Zambia is a landlocked nation in southern Africa with a tropical climate. It is mainly made up of vast plateaus with some hills and mountains, with river basins cutting through it. It is the world’s 39th biggest nation, slightly smaller than Chile, with 752,614 km2 (290,586 sq mi). The nation is mainly located between 8° and 18° South latitude and 22° and 34° East longitude.
Zambia is drained by two main river basins: the Zambezi/Kafue basin in the center, west, and south, which covers about three-quarters of the nation, and the Congo basin in the north, which covers approximately one-quarter of the country. The internal drainage basin of Lake Rukwa in Tanzania covers a relatively small region in the northeast.
The Kabompo, Lungwebungu, Kafue, Luangwa, and the Zambezi itself, which flows through Zambia in the west and forms its southern boundary with Namibia, Botswana, and Zimbabwe, are just a few of the main rivers that run through the Zambezi basin. Its source is in Zambia, but it flows into Angola, where many of its tributaries originate in the central highlands of the country. Zambia’s southern border is formed by the margin of the Cuando River floodplain (not its main channel), which supplies relatively little water to the Zambezi through the Chobe River due to evaporation.
The Kafue and the Luangwa, two of the Zambezi’s longest and biggest tributaries, flow mostly in Zambia. Their confluences with the Zambezi are at Chirundu and Luangwa town, respectively, on the Zimbabwean border. The Luangwa River forms part of Zambia’s boundary with Mozambique before its confluence. The Zambezi River exits Zambia at Luangwa town and flows into Mozambique, finally entering the Mozambique Channel.
The Zambezi flows into Lake Kariba after falling approximately 100 meters (328 feet) over the 1.6 km (0.99 mi) broad Victoria Falls in the country’s south-west corner. The Zambezi valley, which runs along Zambia’s southern border, is deep and broad. It is a rift valley that runs east from Lake Kariba and is created by grabens, similar to the Luangwa, Mweru-Luapula, Mweru-wa-Ntipa, and Lake Tanganyika valleys.
Zambia’s north is mostly flat, with wide plains. The Barotse Floodplain on the Zambezi, which floods from December to June, trailing behind the yearly rainy season, is the most noteworthy in the west (typically November to April). The flood has taken over the natural environment, as well as the lives, societies, and cultures of the residents of the floodplains and other minor floodplains throughout the nation.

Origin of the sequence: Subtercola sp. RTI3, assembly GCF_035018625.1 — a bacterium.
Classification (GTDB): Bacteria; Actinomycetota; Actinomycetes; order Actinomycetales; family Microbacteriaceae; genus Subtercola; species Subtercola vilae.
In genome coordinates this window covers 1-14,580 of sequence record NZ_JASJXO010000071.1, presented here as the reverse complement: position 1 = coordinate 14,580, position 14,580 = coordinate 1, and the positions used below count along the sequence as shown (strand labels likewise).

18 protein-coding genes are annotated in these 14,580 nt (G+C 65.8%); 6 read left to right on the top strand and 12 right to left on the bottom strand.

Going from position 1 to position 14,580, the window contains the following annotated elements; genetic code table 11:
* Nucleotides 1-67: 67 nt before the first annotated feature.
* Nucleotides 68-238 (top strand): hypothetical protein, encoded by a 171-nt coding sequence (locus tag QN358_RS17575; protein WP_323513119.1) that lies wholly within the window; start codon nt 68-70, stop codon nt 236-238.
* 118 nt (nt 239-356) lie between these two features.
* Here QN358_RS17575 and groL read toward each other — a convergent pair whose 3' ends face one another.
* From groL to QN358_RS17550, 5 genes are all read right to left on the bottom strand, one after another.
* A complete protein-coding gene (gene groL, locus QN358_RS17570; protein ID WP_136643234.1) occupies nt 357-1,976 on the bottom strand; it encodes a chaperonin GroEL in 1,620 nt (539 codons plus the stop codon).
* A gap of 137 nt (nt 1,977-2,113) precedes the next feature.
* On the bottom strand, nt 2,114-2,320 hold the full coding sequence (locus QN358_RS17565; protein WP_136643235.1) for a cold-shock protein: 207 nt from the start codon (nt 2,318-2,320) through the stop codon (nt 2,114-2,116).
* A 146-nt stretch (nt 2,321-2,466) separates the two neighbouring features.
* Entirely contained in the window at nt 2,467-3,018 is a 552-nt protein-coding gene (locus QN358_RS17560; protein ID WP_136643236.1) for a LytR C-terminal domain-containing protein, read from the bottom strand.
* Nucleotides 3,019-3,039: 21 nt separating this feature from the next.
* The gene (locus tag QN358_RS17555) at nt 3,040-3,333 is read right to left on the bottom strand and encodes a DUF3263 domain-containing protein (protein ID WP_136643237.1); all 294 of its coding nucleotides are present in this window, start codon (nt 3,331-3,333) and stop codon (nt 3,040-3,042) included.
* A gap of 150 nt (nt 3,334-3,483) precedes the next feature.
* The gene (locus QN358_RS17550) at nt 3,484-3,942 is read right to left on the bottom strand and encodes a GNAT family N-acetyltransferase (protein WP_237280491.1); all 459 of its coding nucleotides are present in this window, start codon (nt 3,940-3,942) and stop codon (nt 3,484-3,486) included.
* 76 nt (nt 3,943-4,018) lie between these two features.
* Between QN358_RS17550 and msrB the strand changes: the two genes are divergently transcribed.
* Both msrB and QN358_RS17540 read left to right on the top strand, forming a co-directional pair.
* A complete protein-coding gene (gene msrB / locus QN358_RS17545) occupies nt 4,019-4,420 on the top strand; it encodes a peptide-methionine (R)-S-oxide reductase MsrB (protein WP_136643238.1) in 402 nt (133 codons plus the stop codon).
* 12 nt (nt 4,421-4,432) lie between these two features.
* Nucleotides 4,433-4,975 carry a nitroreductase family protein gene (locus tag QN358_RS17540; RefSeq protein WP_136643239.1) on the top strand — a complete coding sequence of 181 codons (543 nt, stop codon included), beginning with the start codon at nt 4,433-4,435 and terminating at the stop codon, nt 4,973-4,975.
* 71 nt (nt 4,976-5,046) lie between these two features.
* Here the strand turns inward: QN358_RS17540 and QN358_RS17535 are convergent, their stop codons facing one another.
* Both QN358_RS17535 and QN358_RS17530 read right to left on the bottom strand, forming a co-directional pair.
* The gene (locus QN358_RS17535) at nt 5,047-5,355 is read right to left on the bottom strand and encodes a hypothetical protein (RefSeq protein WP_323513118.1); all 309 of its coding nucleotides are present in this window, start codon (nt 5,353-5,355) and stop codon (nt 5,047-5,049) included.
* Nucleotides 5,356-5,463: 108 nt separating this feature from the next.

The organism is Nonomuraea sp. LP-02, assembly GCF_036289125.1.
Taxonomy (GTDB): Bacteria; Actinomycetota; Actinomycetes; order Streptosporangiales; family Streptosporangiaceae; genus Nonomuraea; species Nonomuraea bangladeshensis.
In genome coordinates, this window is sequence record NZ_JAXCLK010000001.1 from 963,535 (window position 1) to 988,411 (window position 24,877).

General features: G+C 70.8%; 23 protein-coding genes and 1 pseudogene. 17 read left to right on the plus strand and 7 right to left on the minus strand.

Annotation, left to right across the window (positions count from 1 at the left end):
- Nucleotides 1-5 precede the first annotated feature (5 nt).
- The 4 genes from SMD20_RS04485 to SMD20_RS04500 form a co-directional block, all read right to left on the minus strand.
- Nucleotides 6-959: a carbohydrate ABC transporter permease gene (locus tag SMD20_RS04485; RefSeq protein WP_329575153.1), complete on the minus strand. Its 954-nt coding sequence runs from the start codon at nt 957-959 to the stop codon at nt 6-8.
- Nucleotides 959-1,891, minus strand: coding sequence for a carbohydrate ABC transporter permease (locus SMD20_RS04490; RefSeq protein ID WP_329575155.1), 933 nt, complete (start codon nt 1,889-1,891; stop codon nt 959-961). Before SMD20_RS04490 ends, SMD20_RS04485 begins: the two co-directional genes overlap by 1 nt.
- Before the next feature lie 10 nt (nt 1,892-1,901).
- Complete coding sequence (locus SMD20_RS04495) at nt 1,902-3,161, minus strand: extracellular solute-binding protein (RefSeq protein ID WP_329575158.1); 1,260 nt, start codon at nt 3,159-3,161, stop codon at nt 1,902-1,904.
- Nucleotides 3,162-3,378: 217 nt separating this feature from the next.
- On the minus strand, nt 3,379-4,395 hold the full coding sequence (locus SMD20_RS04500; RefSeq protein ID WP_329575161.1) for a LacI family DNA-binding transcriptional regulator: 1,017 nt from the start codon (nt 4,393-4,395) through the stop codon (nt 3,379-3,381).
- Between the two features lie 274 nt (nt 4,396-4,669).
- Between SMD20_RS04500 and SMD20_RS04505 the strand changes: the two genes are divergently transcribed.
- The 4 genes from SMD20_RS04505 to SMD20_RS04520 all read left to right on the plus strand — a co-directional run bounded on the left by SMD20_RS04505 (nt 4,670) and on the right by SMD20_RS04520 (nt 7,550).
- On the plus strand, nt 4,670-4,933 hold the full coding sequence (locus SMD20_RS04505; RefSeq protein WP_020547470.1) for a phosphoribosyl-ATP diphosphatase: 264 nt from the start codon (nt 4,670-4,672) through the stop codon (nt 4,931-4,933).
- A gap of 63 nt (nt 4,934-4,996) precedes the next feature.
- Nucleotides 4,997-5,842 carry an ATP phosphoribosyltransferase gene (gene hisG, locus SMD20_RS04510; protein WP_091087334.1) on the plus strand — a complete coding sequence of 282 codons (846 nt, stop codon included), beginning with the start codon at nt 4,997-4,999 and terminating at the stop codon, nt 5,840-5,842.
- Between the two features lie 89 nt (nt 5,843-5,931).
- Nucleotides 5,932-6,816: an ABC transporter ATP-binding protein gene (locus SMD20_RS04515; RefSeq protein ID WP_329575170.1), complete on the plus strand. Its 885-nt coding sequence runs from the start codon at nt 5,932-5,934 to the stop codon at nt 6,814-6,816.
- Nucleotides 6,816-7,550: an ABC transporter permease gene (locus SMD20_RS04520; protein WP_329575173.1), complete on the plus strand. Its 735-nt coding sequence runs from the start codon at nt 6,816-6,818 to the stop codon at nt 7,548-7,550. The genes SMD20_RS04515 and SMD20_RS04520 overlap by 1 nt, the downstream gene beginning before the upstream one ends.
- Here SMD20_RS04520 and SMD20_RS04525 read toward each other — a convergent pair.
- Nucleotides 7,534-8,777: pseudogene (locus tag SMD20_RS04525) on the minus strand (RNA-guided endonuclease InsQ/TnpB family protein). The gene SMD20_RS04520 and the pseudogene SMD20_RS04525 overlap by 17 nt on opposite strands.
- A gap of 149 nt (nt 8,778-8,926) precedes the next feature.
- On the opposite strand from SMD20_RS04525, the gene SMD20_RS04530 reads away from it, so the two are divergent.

The plateau between the Zambezi and Lake Tanganyika basins in Eastern Zambia is inclined uphill to the north, and therefore rises gradually from approximately 900 m (2,953 ft) in the south to 1,200 m (3,937 ft) in the center, reaching 1,800 m (5,906 ft) near Mbala in the north. The World Wildlife Fund has classified these plateau regions in northern Zambia as part of the Central Zambezian Miombo woodlands ecoregion.
Eastern Zambia is a diverse region. The Luangwa Valley divides the plateau in a north-east-to-south-west arc, with the Lunsemfwa River’s deep valley extending west into the plateau’s core. Some parts of the valley are bordered by hills and mountains, most notably the Nyika Plateau (2,200 m or 7,218 ft) on the Malawi border, which continue into Zambia as the Mafinga Hills, which include the country’s highest peak, Mafinga Central (2,339 m or 7,674 ft).
The Muchinga Mountains, which serve as a watershed between the Zambezi and Congo drainage basins, run parallel to the Luangwa River’s wide valley and provide a stark backdrop to its northern border, although being nearly entirely below 1,700 meters (5,577 ft). Mumpu, the highest point in Zambia away from the eastern border area, is located in the western end and stands at 1,892 meters (6,207 feet). The Congo Pedicle’s boundary was established around this peak.
The Congo River’s southernmost headstream originates in Zambia and flows west through the country’s northern region, first as the Chambeshi and then, following the Bangweulu Swamps, as the Luapula, which forms part of the DRC’s border. The Luapula River runs south, then west, before turning north to reach Lake Mweru. The Kalungwishi River, which flows into the lake from the east, is another significant tributary. The Luvua River flows from Lake Mweru’s northern end to the Lualaba River (Upper Congo River).
The other main hydrographic feature in the Congo basin is Lake Tanganyika. The Kalambo River, which forms part of Zambia’s border with Tanzania, supplies water to its south-eastern end. The Kalambo Falls, Africa’s second tallest continuous waterfall, is located along this river.